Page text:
Other items in the auction also did well. “There was a lot of interest in the really good stuff and the unique pieces,” Farnand said. “Overall, I thought the sale was a fairly exciting auction.”

Highlights included a Navajo woman’s dress that sold for $24,000; a Thompson River beaded-hide war shirt and leggings, $22,800; an Eastern Great Lakes burl bowl having a bear effigy, $18,000; a Navajo first-phase concha belt, $13,200; and two Navajo room-size Ganado weavings at $12,000 each.

The two weavings typified this specific auction, as well as the market in general, which continues to run hot and cold. Great items are still finding steady interest, while mediocre material often struggles. “The more ordinary stuff is tough to sell,” said Farnand. That’s not the case with better pieces, like the large weavings. “The room-size weavings are really nice pieces—great imagery, great color, I think that’s why they did what they did.”

For more information, phone (513) 871-1670 or visit (

Thompson River beaded hide war shirt and leggings, late 19th century, $22,800. Thread- and sinew-sewn, having applied strips beaded in light blue, dark blue, greasy yellow, and red white-heart.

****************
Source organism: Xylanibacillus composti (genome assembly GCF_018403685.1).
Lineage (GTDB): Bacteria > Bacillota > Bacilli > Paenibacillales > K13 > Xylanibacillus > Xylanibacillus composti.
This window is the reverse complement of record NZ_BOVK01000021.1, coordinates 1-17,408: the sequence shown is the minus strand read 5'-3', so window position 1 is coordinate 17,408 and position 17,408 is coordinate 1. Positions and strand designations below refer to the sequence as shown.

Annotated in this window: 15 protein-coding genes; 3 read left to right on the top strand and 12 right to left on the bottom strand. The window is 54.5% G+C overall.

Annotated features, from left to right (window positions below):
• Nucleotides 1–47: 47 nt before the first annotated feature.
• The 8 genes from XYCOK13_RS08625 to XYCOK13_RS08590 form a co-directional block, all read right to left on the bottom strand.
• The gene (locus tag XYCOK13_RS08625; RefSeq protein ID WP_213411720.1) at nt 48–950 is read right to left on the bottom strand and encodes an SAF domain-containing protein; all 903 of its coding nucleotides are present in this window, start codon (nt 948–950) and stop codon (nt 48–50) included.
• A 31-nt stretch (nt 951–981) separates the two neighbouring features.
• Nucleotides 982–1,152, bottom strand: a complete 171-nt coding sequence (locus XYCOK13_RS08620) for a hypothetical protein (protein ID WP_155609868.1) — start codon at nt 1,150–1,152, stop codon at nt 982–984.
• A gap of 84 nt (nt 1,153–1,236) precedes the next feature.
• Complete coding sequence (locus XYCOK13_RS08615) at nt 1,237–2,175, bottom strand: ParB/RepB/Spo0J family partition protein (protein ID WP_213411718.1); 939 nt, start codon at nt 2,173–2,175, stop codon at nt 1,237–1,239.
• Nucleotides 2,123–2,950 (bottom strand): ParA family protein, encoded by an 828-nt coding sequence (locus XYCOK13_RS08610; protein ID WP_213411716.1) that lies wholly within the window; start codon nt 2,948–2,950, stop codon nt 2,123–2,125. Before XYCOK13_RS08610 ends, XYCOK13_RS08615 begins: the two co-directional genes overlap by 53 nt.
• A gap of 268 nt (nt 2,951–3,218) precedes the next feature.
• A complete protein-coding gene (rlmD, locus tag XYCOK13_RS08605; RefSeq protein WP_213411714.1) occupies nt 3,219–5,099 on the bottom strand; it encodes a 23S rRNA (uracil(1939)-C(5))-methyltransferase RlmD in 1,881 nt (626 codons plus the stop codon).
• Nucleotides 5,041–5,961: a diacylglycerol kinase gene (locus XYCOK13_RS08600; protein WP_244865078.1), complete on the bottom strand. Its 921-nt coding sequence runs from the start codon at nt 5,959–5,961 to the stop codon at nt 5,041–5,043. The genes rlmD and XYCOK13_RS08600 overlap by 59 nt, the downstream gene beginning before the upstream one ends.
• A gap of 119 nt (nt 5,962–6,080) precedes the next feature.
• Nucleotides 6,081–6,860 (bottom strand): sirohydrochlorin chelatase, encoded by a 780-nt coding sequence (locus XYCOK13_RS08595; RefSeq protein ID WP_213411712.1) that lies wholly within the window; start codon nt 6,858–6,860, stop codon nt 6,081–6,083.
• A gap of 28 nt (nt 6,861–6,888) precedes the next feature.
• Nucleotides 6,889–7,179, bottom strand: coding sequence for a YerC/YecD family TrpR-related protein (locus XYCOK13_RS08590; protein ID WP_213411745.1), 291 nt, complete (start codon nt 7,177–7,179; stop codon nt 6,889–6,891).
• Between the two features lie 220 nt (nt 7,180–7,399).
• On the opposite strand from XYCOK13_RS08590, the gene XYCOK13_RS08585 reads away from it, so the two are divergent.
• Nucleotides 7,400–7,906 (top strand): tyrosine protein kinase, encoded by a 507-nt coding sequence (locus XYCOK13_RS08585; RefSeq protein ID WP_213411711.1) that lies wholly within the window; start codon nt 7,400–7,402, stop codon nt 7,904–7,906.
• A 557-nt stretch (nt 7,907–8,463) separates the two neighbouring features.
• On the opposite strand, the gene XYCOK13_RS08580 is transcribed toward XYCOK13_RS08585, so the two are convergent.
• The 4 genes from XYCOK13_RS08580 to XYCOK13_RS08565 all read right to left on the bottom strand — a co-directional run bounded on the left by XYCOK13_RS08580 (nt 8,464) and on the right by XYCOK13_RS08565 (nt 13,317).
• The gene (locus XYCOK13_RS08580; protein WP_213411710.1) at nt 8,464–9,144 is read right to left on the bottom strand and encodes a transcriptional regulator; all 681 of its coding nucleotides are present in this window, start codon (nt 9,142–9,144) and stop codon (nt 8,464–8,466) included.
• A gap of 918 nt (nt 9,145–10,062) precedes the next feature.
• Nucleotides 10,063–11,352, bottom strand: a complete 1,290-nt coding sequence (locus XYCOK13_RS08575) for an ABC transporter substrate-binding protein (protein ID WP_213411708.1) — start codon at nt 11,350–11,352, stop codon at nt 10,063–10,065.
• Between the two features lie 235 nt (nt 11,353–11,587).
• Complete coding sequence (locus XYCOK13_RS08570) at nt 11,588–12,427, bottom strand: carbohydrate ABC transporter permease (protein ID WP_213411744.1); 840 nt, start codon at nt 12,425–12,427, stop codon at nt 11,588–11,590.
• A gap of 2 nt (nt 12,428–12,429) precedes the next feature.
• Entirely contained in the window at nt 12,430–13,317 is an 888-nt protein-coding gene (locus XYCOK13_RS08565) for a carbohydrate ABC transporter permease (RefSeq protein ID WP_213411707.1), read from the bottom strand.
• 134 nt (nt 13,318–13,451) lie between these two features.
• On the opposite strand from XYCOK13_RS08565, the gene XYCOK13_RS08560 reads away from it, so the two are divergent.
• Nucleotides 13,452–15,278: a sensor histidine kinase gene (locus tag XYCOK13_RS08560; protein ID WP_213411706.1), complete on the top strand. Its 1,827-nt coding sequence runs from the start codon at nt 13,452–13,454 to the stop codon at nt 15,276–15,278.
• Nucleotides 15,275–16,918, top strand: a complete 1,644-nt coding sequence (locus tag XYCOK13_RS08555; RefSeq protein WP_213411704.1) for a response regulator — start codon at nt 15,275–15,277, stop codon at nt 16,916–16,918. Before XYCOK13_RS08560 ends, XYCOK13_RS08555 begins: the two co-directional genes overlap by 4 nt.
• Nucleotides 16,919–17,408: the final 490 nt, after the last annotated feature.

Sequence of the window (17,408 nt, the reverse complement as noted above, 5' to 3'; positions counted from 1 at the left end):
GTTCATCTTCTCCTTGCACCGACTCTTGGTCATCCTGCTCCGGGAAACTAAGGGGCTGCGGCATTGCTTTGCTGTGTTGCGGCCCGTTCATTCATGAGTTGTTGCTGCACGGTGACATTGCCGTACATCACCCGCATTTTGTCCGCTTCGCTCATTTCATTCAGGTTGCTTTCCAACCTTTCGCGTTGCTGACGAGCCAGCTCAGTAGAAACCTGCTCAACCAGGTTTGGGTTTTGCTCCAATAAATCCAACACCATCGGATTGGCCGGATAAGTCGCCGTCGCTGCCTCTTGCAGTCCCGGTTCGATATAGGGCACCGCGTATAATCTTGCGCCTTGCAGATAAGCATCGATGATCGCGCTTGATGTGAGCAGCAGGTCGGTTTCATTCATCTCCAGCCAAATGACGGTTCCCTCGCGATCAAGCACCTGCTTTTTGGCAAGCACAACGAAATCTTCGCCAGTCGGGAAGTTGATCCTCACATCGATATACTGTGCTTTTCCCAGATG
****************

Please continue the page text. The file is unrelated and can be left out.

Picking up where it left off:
Pueblo Drummer by Joseph Henry Sharp (1859-1953), oil on canvas, signed and inscribed “Taos, NM,” title inscribed on reverse, 18" x 12" plus original gilt and gesso southwestern frame, cleaned at one time, otherwise untouched and under glass, $99,000.

Navajo Classic woman’s dress, two panels finely woven of raveled two-ply bayeta, lac- and cochineal-dyed with native handspun indigo blue and dark-brown/black, circa 1865, 49" x 33¼", $24,000.

Originally published in the December 2013 issue of Maine Antique Digest. © 2013 Maine Antique Digest